Solved: No the gift can't be left unreported by the giver,...
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New Member

Can I receive more than $14,000 from someone if they gift it to someone else who then gifts it to me?

For example, if this person wanted to gift me $28,000 in cash, could they gift me the $14,000 directly and then the other $14,000 through someone else who then send me the $14,000 gift?

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Level 6

Can I receive more than $14,000 from someone if they gift it to someone else who then gifts it to me?

No the gift can't be left unreported by the giver, because that is an attempt to subvert the requirement to file Form 709, a gift tax return.  The IRS will look at the substance of the transaction (gifting you $28,000) rather than the form of the transaction. Remember that if someone gifts you more than $14,000, they do not and you do not owe tax at that time - this just reduces the exemption from federal estate taxes from its current amount of about $5.5 million.

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Level 6

Can I receive more than $14,000 from someone if they gift it to someone else who then gifts it to me?

No the gift can't be left unreported by the giver, because that is an attempt to subvert the requirement to file Form 709, a gift tax return.  The IRS will look at the substance of the transaction (gifting you $28,000) rather than the form of the transaction. Remember that if someone gifts you more than $14,000, they do not and you do not owe tax at that time - this just reduces the exemption from federal estate taxes from its current amount of about $5.5 million.

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New Member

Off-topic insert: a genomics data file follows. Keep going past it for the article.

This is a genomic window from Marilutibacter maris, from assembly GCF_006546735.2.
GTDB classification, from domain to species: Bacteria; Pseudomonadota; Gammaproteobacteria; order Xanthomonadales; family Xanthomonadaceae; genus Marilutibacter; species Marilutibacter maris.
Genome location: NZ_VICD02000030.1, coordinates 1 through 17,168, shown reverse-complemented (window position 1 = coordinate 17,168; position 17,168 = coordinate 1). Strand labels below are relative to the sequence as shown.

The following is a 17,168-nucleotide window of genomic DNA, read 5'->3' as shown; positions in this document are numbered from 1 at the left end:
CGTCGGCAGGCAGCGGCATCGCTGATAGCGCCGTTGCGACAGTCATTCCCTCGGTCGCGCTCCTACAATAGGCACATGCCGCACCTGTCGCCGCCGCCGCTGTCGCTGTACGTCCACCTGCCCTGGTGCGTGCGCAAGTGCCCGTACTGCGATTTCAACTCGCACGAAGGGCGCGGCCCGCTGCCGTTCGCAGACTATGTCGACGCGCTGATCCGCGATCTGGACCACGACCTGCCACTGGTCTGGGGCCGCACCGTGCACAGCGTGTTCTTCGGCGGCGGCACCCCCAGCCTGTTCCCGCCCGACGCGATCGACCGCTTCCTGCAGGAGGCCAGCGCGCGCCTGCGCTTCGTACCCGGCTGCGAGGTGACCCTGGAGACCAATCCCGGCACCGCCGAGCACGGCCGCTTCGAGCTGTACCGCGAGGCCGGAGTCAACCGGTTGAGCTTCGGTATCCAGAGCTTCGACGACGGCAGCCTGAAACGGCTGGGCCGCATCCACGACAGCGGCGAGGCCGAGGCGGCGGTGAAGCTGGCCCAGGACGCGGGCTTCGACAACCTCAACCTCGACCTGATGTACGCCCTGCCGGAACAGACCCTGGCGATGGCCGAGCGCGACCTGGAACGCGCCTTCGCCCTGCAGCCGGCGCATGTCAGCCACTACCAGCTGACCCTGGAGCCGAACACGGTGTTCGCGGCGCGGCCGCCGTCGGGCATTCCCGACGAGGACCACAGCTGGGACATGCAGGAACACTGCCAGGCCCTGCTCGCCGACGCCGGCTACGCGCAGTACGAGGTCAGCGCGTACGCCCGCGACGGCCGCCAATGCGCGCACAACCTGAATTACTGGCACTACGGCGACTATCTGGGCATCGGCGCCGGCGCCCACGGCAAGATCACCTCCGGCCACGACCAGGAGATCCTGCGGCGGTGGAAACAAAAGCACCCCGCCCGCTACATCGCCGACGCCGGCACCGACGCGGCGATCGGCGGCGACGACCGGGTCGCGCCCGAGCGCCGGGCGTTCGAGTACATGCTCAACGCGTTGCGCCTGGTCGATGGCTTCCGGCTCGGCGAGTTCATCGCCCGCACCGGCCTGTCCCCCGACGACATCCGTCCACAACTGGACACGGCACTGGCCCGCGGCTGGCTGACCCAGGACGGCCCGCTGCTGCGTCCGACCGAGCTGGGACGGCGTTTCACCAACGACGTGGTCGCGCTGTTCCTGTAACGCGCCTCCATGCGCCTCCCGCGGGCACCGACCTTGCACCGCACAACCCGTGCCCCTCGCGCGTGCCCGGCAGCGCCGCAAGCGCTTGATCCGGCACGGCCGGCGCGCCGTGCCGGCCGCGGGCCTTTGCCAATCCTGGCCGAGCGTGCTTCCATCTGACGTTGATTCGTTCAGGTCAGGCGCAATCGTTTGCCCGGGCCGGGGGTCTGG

Can I receive more than $14,000 from someone if they gift it to someone else who then gifts it to me?

Does the giver have to fill out Form 709 every subsequent year to keep track of how much they've given over a lifetime even if the gifts they give in the future are always under $14,000?  Do they also have to go back and calculate how much they've given from previous years?
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Level 15

Can I receive more than $14,000 from someone if they gift it to someone else who then gifts it to me?

Gifts less than $14,000 don't need to be reported at all, even if the person previously gave a gift over the limit.

I've never used the gift tax form but I suspect that you would only need the previous year's form since, if a running total is needed, it would be on the previous year.  Of course, most tax forms should be saved for at least 7 years anyway.
*Answers are correct to the best of my ability but do not constitute legal or tax advice.*
**If a post answers your question, choose it by clicking on "Mark as Best Answer".**
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Level 15

Can I receive more than $14,000 from someone if they gift it to someone else who then gifts it to me?

Gifts are never taxable to the recipient.

Gifts of more than $14,000 per person per year must be reported to the IRS, but no gift tax is actually owed unless the lifetime amount of gifts plus the person's estate is more than $5.4 million.  (And the president is trying to eliminate that.)

So you can do anything you want.  The giver is the one who is trying to evade the law for some reason.  If they are so wealthy that they actually owe gift tax, then they are guilty of tax evasion (if caught) and if they don't owe gift tax, they are breaking the law and making themselves look suspicious for no gain or benefit to themselves.

Also, beware that lots of scams begin with "gifts" that aren't really.  

*Answers are correct to the best of my ability but do not constitute legal or tax advice.*
**If a post answers your question, choose it by clicking on "Mark as Best Answer".**
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